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First Ratings for Youth Football Helmets Address Football’s Largest Pool of Athletes

Each helmet model went through 48 tests that covered four impact locations and three impact velocities.

The majority of people playing football in the U.S. aren’t NFL players or collegiate athletes —they’re youth players, less than 14 years old. But until now, there hasn’t been independent data evaluating the effectiveness of the helmets these athletes wear on the field.

With the release of youth football-helmet ratrings by the Virginia Tech Helmet Lab — already renowned for their helmet ratings for varsity football and other sports — consumers can see which helmets best reduce concussion risk.

Data from the group’s studies of head impacts among youth football players allowed them to design test methods that reflect the types of impacts these athletes actually experience on the field.

“For the first time we’ve adapted the way we evaluate helmets in the lab to be youth-specific,” explained Steve Rowson, an associate professor of biomedical engineering and mechanics and the Helmet Lab’s director. “Now, players, parents, leagues, and coaches have access to independent data about which helmets offer the best protection, and they can use the ratings as a tool to make informed decisions.”

Seven helmet models earned five stars — the highest possible rating — and the rest earned three or four. The ratings include every helmet youth football helmet currently on the market, and every company had at least one five-star model.

The Virginia Tech Helmet Lab has been rating varsity football helmets since 2011; their five-star scale, which they have since expanded to other sports, has provided more clarity to consumers and helped drive innovation in the helmet industry. Most varsity football helmets had corresponding youth versions, but there were often few differences between them — not because concussion risk is identical between the two groups, but because there was little data describing how risk differs for youth players.

“Kids aren’t just scaled-down adults,” Rowson explained. “Their heads are larger relative to their necks; their necks are weaker; and their brains are still developing.”

Those features change the way a player’s head and brain will respond to an impact and affect the risk of sustaining a concussion or other head injury. Understanding those differences is essential to designing effective helmets for youth players and developing realistic methods for testing them.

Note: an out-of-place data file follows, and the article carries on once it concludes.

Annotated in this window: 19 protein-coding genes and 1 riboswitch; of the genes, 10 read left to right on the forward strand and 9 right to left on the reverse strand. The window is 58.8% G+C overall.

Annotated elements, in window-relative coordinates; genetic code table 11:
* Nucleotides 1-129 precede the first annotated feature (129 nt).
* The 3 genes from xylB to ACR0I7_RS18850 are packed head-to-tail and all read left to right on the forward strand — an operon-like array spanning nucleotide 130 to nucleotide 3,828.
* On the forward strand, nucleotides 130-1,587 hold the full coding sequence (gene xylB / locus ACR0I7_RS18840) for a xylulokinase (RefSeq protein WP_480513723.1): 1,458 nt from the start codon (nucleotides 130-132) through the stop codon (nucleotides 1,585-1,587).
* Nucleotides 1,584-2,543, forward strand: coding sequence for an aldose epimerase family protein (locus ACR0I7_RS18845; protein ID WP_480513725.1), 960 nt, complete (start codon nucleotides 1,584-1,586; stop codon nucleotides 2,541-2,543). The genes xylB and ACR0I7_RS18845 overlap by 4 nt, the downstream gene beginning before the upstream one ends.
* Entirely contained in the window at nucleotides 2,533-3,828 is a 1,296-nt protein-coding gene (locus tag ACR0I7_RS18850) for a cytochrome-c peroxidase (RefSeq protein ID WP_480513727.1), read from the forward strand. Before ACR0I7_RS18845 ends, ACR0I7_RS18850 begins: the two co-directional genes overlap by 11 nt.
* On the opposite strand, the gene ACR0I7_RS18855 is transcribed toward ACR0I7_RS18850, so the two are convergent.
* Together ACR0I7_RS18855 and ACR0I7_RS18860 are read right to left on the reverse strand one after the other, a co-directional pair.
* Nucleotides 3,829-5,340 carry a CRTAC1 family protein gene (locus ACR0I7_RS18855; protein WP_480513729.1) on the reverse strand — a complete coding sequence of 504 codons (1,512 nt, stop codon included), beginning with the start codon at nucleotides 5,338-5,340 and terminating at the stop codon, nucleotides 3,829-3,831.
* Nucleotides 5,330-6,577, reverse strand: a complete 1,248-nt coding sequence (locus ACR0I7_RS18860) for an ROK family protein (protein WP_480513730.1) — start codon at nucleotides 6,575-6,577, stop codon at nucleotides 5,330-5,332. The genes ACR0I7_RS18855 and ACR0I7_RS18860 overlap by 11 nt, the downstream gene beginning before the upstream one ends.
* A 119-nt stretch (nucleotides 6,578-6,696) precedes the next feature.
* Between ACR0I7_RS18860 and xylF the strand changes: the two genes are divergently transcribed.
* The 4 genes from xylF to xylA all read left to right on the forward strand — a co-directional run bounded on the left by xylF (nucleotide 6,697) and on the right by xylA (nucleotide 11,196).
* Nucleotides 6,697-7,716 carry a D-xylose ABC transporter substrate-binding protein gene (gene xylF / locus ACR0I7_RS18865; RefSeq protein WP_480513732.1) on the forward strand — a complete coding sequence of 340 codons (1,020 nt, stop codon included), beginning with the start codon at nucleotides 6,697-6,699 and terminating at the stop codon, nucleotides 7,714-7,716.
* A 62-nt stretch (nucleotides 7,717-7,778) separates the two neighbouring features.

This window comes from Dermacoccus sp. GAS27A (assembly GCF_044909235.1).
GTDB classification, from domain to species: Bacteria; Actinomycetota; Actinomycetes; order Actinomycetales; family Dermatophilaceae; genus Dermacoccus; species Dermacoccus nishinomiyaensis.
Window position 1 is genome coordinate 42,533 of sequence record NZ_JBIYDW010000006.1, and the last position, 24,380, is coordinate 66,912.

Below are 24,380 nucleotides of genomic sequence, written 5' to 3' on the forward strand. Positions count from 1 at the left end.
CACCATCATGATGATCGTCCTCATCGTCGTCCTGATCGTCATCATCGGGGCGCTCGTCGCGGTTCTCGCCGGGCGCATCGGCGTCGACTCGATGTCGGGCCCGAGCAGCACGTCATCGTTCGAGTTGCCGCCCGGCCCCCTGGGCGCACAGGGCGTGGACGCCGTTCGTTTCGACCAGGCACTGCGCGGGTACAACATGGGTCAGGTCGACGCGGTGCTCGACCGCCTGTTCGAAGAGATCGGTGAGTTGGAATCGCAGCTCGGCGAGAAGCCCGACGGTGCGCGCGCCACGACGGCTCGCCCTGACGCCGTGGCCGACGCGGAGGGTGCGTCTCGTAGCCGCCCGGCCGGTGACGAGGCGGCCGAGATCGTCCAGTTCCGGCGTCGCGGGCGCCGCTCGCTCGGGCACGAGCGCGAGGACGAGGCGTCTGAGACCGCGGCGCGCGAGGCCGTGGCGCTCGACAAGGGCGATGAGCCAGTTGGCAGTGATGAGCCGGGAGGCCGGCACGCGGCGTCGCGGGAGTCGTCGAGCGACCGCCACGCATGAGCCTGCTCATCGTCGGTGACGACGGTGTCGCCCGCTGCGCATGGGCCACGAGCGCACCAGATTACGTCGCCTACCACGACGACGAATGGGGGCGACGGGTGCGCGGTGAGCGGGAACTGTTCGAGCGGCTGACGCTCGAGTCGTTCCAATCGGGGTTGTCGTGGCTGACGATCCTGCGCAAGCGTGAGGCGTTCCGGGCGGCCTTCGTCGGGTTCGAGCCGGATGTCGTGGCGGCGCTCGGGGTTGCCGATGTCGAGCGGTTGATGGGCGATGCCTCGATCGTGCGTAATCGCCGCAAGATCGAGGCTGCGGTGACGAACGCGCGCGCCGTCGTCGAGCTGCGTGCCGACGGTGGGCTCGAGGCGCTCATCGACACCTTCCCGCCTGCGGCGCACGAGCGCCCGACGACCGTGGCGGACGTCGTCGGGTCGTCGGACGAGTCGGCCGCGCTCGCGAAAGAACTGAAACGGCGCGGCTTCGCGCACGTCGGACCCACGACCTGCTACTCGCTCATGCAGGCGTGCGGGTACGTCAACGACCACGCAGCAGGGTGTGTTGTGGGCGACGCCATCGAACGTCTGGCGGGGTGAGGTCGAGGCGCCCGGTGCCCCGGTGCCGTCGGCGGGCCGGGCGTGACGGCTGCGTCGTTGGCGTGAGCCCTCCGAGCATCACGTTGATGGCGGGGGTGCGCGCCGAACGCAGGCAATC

Since 2015, Rowson and his team have been leading an NIH-funded study of head-impact exposure in youth football. The $3.3 million, multi-university effort — the largest biomechanical study of youth football players to date — uses sensors embedded in players’ helmets to record impacts that occur on the field. The sensors capture data about how hard the players hit their heads, how often, and where on the helmet. By cross-referencing that data with clinical measures like concussion diagnoses and cognitive testing, the researchers could determine which kinds of impacts were most likely to cause a concussion in youth players — information that hadn’t existed prior to their work.

“At this point, we have a pretty good idea of how youth players impact their helmets, and which impacts are most likely to result in concussion,” Rowson said. “We were able to take that information from the field and replicate those impacts in the lab, so that we were evaluating the helmets under realistic conditions that are relevant to youth players.”

Each helmet model went through 48 tests that covered four impact locations and three impact velocities. The helmets were fitted on a dummy headform and neck modeled after the average male between 10 and 12 years old. During each impact, sensors in the headform measured its linear and rotational acceleration.

The helmets that effectively reduced head acceleration during impacts earned higher scores. Rowson’s team found that helmets that didn’t perform as well in the ratings typically had front pads that were too stiff.

“The front location is where kids hit their head the most, and at high energies, so that front pad plays a big role,” Rowson said. “The lower-rated helmets would test considerably better simply by reducing the stiffness of that front padding.”

The ratings come at a time when football is under mounting scrutiny for the potential head-injury risk. Rowson stresses that it’s possible to engineer a safer game, but that there are many pieces to the puzzle.

“When you’re thinking about how to minimize concussions in contact sports, helmets are part of the solution—but they aren’t the whole answer,” Rowson said. “You’ll see the greatest improvement by making data-driven changes to rules, practice structures, and player behavior that reduce the number of head impacts in the first place. But some residual number of incidental head impacts are inevitable, and in those cases, having the very best protection will reduce the risk of injury.”

The research team will continue to update the ratings as new helmets are released. In the meantime, they’re working on developing youth-specific testing protocols for other sports.

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